Published online 14 June 2005 | Nature | doi:10.1038/news050613-1


Modellers measure 'word of mouth' for films

Mathematics calculates quality of sleeper hits and movie bombs.

Audience response is everything when it comes to film quality.Audience response is everything when it comes to film quality.© Punchstock

It's official, says one group of researchers: Blade II is a bad film. Their study turns patterns of attendance into a single number that claims to grade a film's quality1.

The number attempts to gauge of how good the 'word of mouth' was around a given film, based on the behaviour of the harshest critics of all, the paying public.

César Hidalgo, now a graduate student in physics at the University of Notre Dame, Indiana, and his colleagues, decided to study the 'word of mouth' effect in the film world simply because reviews often have a huge impact on audience numbers and there are copious data on ticket sales.

Hidalgo, along with Carlos Rodriguez-Sickert, an economist at the Pontifical Catholic University of Chile, Santiago, and Alejandra Castro of the University of Michigan, Ann Arbor, constructed a mathematical equation that approximates box-office takings in the weeks after release. They assume that revenue relies on three major factors: the size of the possible audience, the initial desire of audience members to see the film (which is often dictated by the amount spent on marketing and publicity), and audience response to the film.

The team then plugged arbitrary numbers into their simple equation to create dozens of graphs describing weekly box-office results for a film during its cinema lifetime. If the marketing weighed in heavily, for example, but audience reviews were poor, the resulting graph would peak in the first week and then plummet. If the reviews were good, however, the graph would keep climbing.

When they compared their graphs with actual box-office data (available on the Internet Movie Database) for 44 recent films, they found good matches for films ranging from huge blockbusters to budget flicks. "It was a surprise that the model behaved nicely for all different behaviours, and was not just a coincidence for some of them," says Hidalgo.

Staying power

The team says that the review coefficient (the word-of-mouth component of their equation) is a rough indicator of the film's quality.

The comedy Kissing Jessica Stein, for example, can be modelled using a large, positive review coefficient. It started with initially poor attendance, but increased its box-office take over the following five weeks owing to good reports from the audience. In contrast, Blade II looks like a classic bomb: a large negative review coefficient matches its quick dive in takings.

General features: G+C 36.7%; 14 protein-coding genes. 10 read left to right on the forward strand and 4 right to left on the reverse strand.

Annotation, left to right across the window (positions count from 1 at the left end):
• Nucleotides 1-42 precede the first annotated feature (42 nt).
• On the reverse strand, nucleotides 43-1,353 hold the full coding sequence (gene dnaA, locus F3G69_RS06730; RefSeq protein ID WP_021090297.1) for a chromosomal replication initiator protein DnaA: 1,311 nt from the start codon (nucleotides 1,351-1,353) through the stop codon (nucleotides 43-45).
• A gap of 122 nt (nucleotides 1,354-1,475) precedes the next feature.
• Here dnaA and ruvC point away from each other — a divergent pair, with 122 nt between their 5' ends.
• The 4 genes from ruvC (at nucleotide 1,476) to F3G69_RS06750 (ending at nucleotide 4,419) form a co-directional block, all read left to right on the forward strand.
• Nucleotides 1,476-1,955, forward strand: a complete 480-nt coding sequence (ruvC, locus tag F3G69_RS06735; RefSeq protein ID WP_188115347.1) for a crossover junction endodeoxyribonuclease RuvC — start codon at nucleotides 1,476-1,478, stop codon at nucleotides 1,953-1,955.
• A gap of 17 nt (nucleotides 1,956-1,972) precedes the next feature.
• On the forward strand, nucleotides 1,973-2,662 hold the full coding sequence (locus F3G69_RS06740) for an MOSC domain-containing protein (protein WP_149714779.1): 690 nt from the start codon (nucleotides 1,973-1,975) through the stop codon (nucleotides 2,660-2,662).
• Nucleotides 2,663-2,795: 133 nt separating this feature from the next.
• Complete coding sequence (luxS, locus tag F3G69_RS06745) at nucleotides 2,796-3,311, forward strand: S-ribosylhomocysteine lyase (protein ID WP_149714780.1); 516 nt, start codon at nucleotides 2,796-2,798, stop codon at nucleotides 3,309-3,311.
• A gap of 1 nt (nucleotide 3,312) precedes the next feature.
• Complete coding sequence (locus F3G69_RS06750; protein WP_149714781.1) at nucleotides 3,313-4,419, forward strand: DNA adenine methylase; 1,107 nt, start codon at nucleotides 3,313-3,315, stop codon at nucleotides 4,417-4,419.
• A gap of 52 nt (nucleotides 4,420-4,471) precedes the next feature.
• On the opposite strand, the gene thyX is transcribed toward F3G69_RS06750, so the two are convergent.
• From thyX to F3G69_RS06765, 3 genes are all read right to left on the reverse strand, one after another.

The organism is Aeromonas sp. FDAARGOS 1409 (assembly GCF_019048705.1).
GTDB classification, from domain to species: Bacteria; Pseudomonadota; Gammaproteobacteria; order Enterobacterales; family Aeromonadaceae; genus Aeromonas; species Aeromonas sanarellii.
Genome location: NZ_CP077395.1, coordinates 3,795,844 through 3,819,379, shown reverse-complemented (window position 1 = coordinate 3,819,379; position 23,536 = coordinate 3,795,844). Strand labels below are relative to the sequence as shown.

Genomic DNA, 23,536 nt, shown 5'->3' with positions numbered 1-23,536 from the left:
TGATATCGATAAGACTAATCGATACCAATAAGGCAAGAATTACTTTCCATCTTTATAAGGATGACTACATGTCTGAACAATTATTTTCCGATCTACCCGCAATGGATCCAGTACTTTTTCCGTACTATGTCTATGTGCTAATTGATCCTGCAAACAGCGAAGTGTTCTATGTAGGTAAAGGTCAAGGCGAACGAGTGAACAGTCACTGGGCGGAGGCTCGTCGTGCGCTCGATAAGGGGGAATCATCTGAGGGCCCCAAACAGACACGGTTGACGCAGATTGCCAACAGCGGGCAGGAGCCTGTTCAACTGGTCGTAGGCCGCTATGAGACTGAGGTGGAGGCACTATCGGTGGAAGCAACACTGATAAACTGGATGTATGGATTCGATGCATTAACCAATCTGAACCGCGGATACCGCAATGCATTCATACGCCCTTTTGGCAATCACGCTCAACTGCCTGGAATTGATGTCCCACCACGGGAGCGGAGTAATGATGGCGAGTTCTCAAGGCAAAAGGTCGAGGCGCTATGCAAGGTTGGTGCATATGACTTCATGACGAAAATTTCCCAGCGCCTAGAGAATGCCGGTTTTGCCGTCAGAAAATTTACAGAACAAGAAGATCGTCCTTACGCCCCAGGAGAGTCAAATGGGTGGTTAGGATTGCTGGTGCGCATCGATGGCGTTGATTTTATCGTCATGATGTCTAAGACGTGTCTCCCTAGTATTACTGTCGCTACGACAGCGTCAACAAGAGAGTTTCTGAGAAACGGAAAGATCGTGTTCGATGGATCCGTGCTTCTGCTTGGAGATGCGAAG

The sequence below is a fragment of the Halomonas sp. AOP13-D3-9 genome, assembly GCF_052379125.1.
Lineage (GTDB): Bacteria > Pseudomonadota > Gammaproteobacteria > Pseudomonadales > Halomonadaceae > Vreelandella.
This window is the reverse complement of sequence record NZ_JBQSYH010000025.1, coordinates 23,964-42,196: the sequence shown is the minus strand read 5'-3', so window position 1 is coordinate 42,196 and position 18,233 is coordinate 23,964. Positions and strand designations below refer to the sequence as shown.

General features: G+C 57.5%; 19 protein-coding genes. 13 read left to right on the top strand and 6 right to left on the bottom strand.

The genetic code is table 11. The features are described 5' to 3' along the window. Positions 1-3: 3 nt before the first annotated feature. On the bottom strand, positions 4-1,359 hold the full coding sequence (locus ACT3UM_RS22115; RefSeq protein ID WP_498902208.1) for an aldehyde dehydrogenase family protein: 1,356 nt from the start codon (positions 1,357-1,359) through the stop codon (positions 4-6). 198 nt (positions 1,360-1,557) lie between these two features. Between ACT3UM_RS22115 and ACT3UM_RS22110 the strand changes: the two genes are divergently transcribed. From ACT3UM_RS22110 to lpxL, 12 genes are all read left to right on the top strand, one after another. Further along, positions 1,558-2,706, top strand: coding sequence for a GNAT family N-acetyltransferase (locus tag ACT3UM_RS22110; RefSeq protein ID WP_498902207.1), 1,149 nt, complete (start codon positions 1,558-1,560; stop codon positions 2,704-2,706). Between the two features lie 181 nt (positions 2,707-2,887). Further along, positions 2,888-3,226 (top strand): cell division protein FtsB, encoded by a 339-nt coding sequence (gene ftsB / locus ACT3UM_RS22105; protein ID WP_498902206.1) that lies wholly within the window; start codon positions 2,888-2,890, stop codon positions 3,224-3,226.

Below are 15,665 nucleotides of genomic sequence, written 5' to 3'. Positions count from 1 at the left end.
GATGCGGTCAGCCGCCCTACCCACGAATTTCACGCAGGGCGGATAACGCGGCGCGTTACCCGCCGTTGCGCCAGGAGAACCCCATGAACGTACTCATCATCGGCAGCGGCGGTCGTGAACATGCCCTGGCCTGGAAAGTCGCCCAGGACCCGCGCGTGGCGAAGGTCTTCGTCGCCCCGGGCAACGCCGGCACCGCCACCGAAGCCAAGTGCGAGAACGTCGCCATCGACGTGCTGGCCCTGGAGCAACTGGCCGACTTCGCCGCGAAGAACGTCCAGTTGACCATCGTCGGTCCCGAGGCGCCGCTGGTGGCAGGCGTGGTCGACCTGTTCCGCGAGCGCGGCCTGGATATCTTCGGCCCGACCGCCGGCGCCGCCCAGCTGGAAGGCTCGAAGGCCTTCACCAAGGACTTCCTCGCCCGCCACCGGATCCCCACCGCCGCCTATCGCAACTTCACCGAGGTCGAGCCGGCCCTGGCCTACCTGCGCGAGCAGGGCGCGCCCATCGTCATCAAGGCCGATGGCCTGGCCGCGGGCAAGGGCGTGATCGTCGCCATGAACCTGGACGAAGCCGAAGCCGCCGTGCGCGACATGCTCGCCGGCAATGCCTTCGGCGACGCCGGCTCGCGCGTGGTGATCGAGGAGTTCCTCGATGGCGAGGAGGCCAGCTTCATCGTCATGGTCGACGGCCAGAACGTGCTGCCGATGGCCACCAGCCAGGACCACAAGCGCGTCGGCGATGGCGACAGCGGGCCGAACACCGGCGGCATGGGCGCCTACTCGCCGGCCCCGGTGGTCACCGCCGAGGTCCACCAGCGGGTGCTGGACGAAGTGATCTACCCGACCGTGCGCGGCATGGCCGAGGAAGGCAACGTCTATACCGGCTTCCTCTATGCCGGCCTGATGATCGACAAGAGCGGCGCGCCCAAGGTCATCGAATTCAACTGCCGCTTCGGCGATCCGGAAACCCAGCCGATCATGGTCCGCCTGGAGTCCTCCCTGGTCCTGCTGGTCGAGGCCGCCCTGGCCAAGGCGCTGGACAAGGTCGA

"It's a fun paper," says Gerben Bakker, an economic historian who studies Hollywood marketing at the University of Essex, UK. "But it's quite a basic model. They don't consider a lot of the complications."

Bakker says that the model could be improved by factoring in the effect of a film's availability on its box-office take, for example. Many people who would like to see a particular low-budget film are unable to because it is not playing in a local cinema, he says.

Show me the money

Good quality films don't always win financially, even if they do have more staying power. A bigger initial interest in Blade II meant that its overall box-office take was more than ten times greater than that of Kissing Jessica Stein, which took just US$7 million in the United States.


Big blockbusters are often simultaneously distributed to more than 3,000 cinemas in the United States, explains John Sedgwick, a media economist at London Metropolitan University, UK. So a film generally does enough business in its first two weeks to recoup its costs, which is the first priority of the studio.

However, about 70% of film revenue now comes from outside the box office, he adds. The rise in home video and DVD sales, along with toys and other products, means that pleasing the audience is ever more important for a film's overall financial success.

Hidalgo adds that thinking of films this way should help studios to decide whether to commission a sequel. Even high-grossing films can be deeply unpopular with the audience, which dooms their cinematic offspring, he says.

If only they'd thought of that before commissioning the third in the Blade series.